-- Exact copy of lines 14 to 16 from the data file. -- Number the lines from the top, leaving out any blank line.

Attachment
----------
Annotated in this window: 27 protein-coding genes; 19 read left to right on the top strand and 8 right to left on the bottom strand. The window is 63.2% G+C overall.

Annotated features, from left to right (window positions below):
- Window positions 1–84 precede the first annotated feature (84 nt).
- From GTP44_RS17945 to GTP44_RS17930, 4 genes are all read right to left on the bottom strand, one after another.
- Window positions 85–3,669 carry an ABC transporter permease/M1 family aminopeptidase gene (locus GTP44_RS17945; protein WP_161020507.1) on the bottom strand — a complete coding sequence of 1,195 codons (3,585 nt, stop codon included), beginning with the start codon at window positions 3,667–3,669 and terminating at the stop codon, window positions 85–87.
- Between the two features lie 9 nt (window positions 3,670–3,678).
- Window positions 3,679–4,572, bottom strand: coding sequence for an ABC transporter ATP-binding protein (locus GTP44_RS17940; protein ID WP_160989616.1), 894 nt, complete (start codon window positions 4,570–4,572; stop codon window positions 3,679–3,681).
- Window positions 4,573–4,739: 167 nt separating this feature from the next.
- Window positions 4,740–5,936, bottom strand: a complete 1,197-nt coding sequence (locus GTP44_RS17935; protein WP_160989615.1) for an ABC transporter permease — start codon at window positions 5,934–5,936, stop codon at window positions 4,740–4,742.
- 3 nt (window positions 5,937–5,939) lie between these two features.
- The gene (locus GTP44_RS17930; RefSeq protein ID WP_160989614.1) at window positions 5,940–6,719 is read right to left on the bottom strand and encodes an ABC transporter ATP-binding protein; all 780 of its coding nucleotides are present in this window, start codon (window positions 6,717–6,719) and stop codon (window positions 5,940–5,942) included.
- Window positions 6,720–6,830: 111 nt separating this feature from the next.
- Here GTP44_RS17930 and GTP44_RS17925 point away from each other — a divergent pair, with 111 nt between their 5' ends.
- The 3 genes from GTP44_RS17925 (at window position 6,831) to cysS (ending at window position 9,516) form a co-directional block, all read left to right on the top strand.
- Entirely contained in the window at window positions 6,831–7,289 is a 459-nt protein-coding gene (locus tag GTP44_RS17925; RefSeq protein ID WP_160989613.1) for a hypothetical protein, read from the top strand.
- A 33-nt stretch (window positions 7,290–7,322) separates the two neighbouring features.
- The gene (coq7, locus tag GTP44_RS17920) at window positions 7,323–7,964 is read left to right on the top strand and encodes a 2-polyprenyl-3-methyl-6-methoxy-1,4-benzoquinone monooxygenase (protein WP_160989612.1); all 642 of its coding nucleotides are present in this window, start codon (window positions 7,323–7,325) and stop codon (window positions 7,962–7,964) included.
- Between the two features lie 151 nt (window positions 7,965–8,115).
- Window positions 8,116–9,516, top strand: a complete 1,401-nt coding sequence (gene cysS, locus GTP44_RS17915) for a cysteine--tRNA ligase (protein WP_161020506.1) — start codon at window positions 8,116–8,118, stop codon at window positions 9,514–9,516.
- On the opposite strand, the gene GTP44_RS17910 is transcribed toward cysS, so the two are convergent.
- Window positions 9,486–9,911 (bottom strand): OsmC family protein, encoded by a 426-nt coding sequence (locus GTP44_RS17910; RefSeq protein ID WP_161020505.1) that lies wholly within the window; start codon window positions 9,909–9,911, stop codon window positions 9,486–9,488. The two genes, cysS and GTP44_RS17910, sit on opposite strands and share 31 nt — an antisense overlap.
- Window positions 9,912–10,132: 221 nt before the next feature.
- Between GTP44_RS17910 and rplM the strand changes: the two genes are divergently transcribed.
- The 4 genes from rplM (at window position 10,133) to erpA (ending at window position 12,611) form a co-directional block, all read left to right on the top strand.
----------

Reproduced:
- The 3 genes from GTP44_RS17925 (at window position 6,831) to cysS (ending at window position 9,516) form a co-directional block, all read left to right on the top strand.
- Entirely contained in the window at window positions 6,831–7,289 is a 459-nt protein-coding gene (locus tag GTP44_RS17925; RefSeq protein ID WP_160989613.1) for a hypothetical protein, read from the top strand.
- A 33-nt stretch (window positions 7,290–7,322) separates the two neighbouring features.